Kimberly Moore, Miami University's new dean of students, worked for 14 years at Loyola University Chicago where she had a bookshelf in her office.
The bookshelf was filled to the brim with the obligatory assortment of books, picture frames and inspirational quotes. But what made it really unique was the knickknacks.
Loyola students had a goal to "make the bookshelf" as they were about to graduate, often bestowing Moore with small gifts and tokens of appreciation before they entered the real world.
A Dwight Schrute bobblehead, a Sister Jean figurine and a maroon-and-gold scarf stand out in particular on Moore's new bookshelf in Warfield Hall office.
Dwight's bobblehead used to be passed among Moore's Loyola colleagues at the end of meetings to say, "Hey, you're doing an awesome job." When she left Chicago for Oxford, her colleagues gave her Dwight to keep.
The Sister Jean figurine is an original from 2011, a gift from Loyola's marketing athletic director, seven years before Loyola's men's basketball team made a historic run to the Final Four.
The gold-and-maroon scarf, a symbol of the "Harry Potter school," or how Loyola is affectionately referred to in the media, was a tradition first brought to the university by Moore.
"When we were [first] launching spirit week we were trying to come with swag," Moore said. "And...we decided to print these varsity scarves and they took off."
Moore is the originator of quite a few traditions on Loyola's campus, from the Hogwarts-esque scarves to the school's Convocation Walk and Cheer Tunnel to the Commencement Walk.
She started her career by working in Chicago's West loop, climbing the ladder in advertising and marketing after graduating from St. Mary's College in Notre Dame, Indiana.
"It informs my lens, but I didn't enjoy the work," Moore said. "It didn't feel purposeful to me and I felt like something was missing in my work."
In fact, it was only after Moore was invited back to St. Mary's to give a lecture on business ethics when she realized what her true passion was: education.
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"I thought to myself as I was standing [at the podium], 'how do I do this?" Moore said.
She wanted to make her work's purpose about student development.
Moore quit her job in the corporate world and switched gears, seeking a master's degree in higher education at Loyola, instead of the MBA program to which she was initially accepted.
After graduating in 2004, Moore was hired on full-time as the director of student affairs and Greek life and worked there for 14 years before making the shift, and five-hour drive, to Miami.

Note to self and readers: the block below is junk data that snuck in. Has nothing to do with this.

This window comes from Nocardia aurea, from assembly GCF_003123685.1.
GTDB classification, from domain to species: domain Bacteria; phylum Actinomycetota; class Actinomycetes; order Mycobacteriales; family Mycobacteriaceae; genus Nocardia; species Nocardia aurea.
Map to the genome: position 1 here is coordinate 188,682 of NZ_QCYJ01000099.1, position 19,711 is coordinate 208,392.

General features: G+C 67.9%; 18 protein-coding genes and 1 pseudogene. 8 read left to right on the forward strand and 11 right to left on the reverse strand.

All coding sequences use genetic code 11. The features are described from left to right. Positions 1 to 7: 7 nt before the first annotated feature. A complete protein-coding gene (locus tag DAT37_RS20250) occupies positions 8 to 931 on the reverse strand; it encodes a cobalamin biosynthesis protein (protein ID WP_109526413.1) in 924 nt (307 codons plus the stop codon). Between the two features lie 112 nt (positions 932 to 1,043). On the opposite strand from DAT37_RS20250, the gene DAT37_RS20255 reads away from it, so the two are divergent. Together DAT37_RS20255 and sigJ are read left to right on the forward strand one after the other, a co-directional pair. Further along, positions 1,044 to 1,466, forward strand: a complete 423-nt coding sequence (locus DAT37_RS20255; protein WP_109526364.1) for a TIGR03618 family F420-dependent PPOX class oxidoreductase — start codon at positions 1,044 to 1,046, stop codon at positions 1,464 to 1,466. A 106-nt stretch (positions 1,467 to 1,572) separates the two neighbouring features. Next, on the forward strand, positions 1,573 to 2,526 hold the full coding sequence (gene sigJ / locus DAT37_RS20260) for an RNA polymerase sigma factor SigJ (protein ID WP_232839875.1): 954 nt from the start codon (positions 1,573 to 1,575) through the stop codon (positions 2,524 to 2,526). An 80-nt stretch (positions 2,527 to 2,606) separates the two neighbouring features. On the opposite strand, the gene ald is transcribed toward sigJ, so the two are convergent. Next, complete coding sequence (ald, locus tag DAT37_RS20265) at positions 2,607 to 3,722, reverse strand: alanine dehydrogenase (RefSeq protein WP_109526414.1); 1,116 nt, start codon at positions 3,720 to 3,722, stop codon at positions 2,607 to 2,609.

But, Moore is no stranger to the ever-growing list of problems facing Miami's culture, and is prepared to tackle them head-on.
"Miami stood out in the sense that there's a focus on the whole person," Moore said. "It's an academic and human experience. [But] Miami has a unique set of circumstances that make the work different here."
For Moore, changing the worst parts of Miami culture requires a systemic approach. Both Miami students and staff, she believes, need to recognize that there is no "one-off" solution to all of the challenge areas --sexual assault, diversity and inclusion, mental health and high-risk drinking.
"No one office or department owns any of these things or its solutions," she said.
Moore, who took over for former dean of students Mike Curme on July 23 this past summer, has two main goals: to listen and learn, and to build relationships.
"I've seen and heard students empower one another through peer to peer accountability," she said. "If students care for one another, things start to change. Racist remarks shouldn't be okay.
"Who's allowing them and who's staying silent?" Moore said.
Moore emphasized that one of her biggest goals is to cultivate a culture at Miami in which students are held accountable and hold each other accountable for what they say and do.
"When folks do not feel safe in our environment, we all have something to lose," she said.
The same holds for addressing sexual assault, which is often a major problem within the Miami community. There have been six cases reported in the first month of this semester alone.
"We can't seem to figure this one out, nationally or internationally, as human beings," Moore said. "There are best practices I could speak to: awareness, programs, training...the law.
"But we're not missing any of the procedures," she added.
Instead, Moore suggested that we have to do more to learn about who our students are. Surveys and data, she said, only tell one piece of the story, and assault is not okay in any way, shape or form.
"Our nation isn't even in agreement about this," Moore said. "We need to keep having conversations about why students behave in this way."
At the end of the day it's about doing the right thing, she said.
"How do we help students see the interdependence and connectivity with one another changes behavior?" Moore said.
She wants to help and is ready to dive in, setting up meetings with leaders on campus, faculty members and administrators and is already participating: Moore had a spot on last week's first-ever diversity inclusion forum.
She wants students to feel comfortable approaching her on how to address the problems facing Miami and how we can help each other care for one another.
Moore's door is open.
And, there are a few empty spots on her bookshelf, too.